Purpose. Three-dimensional (3D) computer-automated threshold Amsler grid testing was used to identify and characterize scotomas typical of glaucoma. Methods. The 3D test exhibits a grid on a computer screen at a preselected grayscale and angular resolution, and allows patients to trace those areas on the grid that are missing in their visual field using a touch screen. Eleven eyes in patients with an established diagnosis of glaucoma were examined according to the above protocol. A total of 23 eyes from normal subjects were used as controls. The 5-minute test required that patients repeatedly outline scotomas on a touch screen with varied displays of contrast while maintaining their gaze on a central fixation marker. A 3D depiction of the visual field defects was then obtained that was further characterized by the location, shape, extent, depth, and slope of the scotomas. Results. In this pilot study, the 3D depiction of visual field loss demonstrated paracentral, superior and inferior altitudinal, and nasal step defects consistent with glaucomatous damage. The 3D depiction showed a shape, extent, depth, and slope that are consistent with the severity of damage. Conclusions. The 3D test identified and characterized scotomas typical of glaucoma. The test provides several advantages over conventional perimetry including additional information through 3D depiction of scotomas with the addition of contrast sensitivity and a higher angular/ spatial resolution. Improved patient compliance and reliability through shorter testing time and potential interactive accessibility and distribution over the Internet further characterize the test.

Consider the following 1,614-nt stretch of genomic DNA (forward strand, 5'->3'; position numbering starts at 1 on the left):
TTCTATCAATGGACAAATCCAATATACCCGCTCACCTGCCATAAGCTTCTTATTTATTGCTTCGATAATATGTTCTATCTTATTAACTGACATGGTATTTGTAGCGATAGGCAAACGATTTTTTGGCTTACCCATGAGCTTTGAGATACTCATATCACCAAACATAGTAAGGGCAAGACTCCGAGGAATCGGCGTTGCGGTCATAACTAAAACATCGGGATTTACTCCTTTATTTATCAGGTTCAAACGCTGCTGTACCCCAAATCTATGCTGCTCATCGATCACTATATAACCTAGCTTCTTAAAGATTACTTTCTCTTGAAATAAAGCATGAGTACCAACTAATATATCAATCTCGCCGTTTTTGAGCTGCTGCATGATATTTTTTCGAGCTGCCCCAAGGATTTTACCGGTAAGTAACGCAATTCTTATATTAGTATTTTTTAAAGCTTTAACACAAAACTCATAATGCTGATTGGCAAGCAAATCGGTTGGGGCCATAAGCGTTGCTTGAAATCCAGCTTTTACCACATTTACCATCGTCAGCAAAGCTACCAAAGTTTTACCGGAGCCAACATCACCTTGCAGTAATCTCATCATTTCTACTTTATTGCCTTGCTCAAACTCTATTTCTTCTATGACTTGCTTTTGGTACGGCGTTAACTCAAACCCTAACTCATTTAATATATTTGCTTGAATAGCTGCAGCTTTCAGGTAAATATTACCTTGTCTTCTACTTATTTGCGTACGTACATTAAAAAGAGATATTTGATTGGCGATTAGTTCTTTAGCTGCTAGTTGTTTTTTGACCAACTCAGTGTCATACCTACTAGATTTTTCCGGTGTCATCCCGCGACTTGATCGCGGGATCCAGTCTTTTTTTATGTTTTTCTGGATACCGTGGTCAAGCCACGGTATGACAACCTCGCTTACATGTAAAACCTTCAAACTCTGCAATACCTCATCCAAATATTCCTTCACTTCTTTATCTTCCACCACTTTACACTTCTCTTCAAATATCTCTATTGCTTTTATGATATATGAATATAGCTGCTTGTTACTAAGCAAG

- Glaucomatous visual field defects
- Visual field
ASJC Scopus subject areas